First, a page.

Types of Social Clubs

by Michael Wolfe

A social club is a club based around a common interest, activity, or other characteristic shared by its members, formed for the purposes of pleasure or socializing. According the Internal Revenue Service, which counts social clubs as tax-exempt organizations, such clubs are marked by "personal contact, commingling, and face-to-face fellowship"; members must have a "common goal directed toward pleasure, recreation, and other nonprofitable purposes." The following are some of the principles around which social clubs are organized.

Fraternities and Sororities

Fraternities and sororities are clubs, usually composed only of a single sex, in which men and women offer mutual friendship and support. Most members join these clubs in college, where the activity of fraternities and sororities is greatest. Many will remain members their whole lives, whether active or passive, and continue to socialize with their brethren long after college.

Ethnic Clubs

Ethnic clubs are clubs composed around a common culture or ethnic background. Ethnic social clubs provide a forum for preserving certain cultural traditions and connecting with peers who share one's heritage. Ethnic clubs are often found in neighborhoods currently or historically associated with a particular ethnicity.

Regional Clubs

Certain social clubs are formed around a particular geographic region. The club may be located within that region—for example, the Canarsie neighborhood of Brooklyn may have one or more social clubs for locals—or for transplants of another region, say, a club in San Francisco for relocated Bostoners.

Gentlemen's Clubs

Something of a bygone relic of an older age, the gentlemen's club was a club intended for upper- and upper-middle-class men and women to fraternize with their social peers. While the term has since become mostly a euphemism for strip clubs, certain social clubs—such as the Metropolitan Club of New York or the City Club of Detroit —could still be defined as gentlemen's clubs.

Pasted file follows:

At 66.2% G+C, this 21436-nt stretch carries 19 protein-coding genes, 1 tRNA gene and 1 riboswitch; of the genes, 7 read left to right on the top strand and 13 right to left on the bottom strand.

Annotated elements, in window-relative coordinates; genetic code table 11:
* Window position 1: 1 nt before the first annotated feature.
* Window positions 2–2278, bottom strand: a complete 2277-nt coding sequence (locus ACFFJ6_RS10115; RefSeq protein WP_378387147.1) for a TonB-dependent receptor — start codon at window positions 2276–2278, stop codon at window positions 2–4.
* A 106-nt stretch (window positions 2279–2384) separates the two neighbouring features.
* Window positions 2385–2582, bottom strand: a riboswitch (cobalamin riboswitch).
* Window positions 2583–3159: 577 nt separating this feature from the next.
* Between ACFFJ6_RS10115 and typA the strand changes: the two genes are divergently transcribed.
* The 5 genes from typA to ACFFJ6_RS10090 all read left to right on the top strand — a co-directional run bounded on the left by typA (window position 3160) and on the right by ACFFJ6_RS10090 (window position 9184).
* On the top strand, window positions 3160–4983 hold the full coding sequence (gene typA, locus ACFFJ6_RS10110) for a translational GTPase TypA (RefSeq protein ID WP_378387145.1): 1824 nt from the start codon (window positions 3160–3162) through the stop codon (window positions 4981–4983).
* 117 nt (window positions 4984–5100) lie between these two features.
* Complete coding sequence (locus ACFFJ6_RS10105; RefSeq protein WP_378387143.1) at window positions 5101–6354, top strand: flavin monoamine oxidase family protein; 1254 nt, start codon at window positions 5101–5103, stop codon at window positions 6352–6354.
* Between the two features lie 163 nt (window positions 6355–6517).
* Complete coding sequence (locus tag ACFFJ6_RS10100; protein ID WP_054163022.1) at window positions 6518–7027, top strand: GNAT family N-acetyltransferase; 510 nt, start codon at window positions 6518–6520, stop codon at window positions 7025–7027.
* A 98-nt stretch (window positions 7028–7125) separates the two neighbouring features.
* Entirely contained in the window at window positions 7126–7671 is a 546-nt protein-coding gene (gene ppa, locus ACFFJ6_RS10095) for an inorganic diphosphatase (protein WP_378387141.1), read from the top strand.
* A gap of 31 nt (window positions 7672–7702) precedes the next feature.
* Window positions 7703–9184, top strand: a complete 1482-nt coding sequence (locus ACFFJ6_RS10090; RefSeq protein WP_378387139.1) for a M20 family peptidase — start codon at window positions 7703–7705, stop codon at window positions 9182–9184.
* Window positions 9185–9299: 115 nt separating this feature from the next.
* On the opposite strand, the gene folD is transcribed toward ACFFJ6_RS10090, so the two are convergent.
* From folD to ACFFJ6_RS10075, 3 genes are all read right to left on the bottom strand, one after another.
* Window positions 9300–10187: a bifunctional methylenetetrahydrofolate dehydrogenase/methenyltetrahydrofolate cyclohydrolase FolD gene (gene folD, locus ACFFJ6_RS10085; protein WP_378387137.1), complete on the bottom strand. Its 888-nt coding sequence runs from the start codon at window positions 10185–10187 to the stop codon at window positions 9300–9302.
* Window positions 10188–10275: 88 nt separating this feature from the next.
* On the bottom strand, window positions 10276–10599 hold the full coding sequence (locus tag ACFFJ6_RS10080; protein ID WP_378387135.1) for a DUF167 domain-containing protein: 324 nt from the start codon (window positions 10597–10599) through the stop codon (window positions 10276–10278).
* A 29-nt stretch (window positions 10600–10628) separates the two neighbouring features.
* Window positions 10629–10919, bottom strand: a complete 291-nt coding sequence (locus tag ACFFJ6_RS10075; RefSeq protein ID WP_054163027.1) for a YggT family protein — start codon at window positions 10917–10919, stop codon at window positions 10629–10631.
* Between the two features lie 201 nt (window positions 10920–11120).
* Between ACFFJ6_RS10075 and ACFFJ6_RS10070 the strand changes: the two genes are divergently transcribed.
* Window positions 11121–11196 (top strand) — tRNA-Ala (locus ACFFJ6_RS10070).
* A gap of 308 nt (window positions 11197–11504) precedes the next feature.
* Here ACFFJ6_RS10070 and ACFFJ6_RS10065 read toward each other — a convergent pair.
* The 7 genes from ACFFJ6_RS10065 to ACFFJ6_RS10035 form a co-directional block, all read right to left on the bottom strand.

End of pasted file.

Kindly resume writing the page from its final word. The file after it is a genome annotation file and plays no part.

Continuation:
Clubs Based on a Common Interest

Perhaps the most common type of social club is one organized around a certain shared interest. This interest may be academic, artistic, romantic, cultural, or political. Often the group will hold discussions or demonstrations related to the interest.

Clubs Based on a Common Activity

Activity clubs are social clubs in which members meet to perform a certain activity as a group. Examples of common club activities include participating in different types of sports, eating, cultural consumption, and craftsmanship.

Career Clubs

There are a number of clubs that allow people involved in a particular career to socialize or network with colleagues. Many are organized around a particular industry or profession and may hold events related to their fields. An example would be the National Press Club in Washington, DC, which is a social club for journalists and members of the media.

Religious or Spiritual Clubs

Many social clubs are organized around a common spiritual belief or religious practice. These clubs allow people of a particular faith to find companionship from people who share their devotion. Often members of these clubs will meet to engage in prayer or other religious rituals.

About the Author

Michael Wolfe has been writing and editing since 2005, with a background including both business and creative writing. He has worked as a reporter for a community newspaper in New York City and a federal policy newsletter in Washington, D.C. Wolfe holds a B.A. in art history and is a resident of Brooklyn, N.Y.

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